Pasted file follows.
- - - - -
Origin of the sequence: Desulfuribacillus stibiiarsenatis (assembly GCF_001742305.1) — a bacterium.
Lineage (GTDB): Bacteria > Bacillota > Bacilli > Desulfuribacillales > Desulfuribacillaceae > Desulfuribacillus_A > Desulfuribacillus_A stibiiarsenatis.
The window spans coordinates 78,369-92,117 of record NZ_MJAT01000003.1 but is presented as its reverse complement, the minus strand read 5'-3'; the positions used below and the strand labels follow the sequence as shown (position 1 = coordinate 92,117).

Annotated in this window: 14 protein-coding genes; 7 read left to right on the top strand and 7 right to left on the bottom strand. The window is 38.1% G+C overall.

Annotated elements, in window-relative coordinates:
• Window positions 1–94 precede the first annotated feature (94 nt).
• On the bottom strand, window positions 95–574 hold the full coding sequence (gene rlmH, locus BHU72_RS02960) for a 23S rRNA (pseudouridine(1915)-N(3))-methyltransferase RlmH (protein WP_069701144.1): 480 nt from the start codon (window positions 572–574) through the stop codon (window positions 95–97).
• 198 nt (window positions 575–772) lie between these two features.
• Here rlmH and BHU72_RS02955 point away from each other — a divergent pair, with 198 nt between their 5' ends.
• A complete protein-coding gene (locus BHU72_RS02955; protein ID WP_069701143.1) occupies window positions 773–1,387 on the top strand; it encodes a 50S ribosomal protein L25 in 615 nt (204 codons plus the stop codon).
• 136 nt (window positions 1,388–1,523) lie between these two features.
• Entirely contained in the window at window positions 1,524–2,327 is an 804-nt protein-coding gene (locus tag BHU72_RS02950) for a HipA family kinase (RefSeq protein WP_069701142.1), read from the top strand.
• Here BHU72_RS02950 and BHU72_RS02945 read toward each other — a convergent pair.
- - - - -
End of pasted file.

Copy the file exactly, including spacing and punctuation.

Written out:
Origin of the sequence: Desulfuribacillus stibiiarsenatis (assembly GCF_001742305.1) — a bacterium.
Lineage (GTDB): Bacteria > Bacillota > Bacilli > Desulfuribacillales > Desulfuribacillaceae > Desulfuribacillus_A > Desulfuribacillus_A stibiiarsenatis.
The window spans coordinates 78,369-92,117 of record NZ_MJAT01000003.1 but is presented as its reverse complement, the minus strand read 5'-3'; the positions used below and the strand labels follow the sequence as shown (position 1 = coordinate 92,117).

Annotated in this window: 14 protein-coding genes; 7 read left to right on the top strand and 7 right to left on the bottom strand. The window is 38.1% G+C overall.

Annotated elements, in window-relative coordinates:
• Window positions 1–94 precede the first annotated feature (94 nt).
• On the bottom strand, window positions 95–574 hold the full coding sequence (gene rlmH, locus BHU72_RS02960) for a 23S rRNA (pseudouridine(1915)-N(3))-methyltransferase RlmH (protein WP_069701144.1): 480 nt from the start codon (window positions 572–574) through the stop codon (window positions 95–97).
• 198 nt (window positions 575–772) lie between these two features.
• Here rlmH and BHU72_RS02955 point away from each other — a divergent pair, with 198 nt between their 5' ends.
• A complete protein-coding gene (locus BHU72_RS02955; protein ID WP_069701143.1) occupies window positions 773–1,387 on the top strand; it encodes a 50S ribosomal protein L25 in 615 nt (204 codons plus the stop codon).
• 136 nt (window positions 1,388–1,523) lie between these two features.
• Entirely contained in the window at window positions 1,524–2,327 is an 804-nt protein-coding gene (locus tag BHU72_RS02950) for a HipA family kinase (RefSeq protein WP_069701142.1), read from the top strand.
• Here BHU72_RS02950 and BHU72_RS02945 read toward each other — a convergent pair.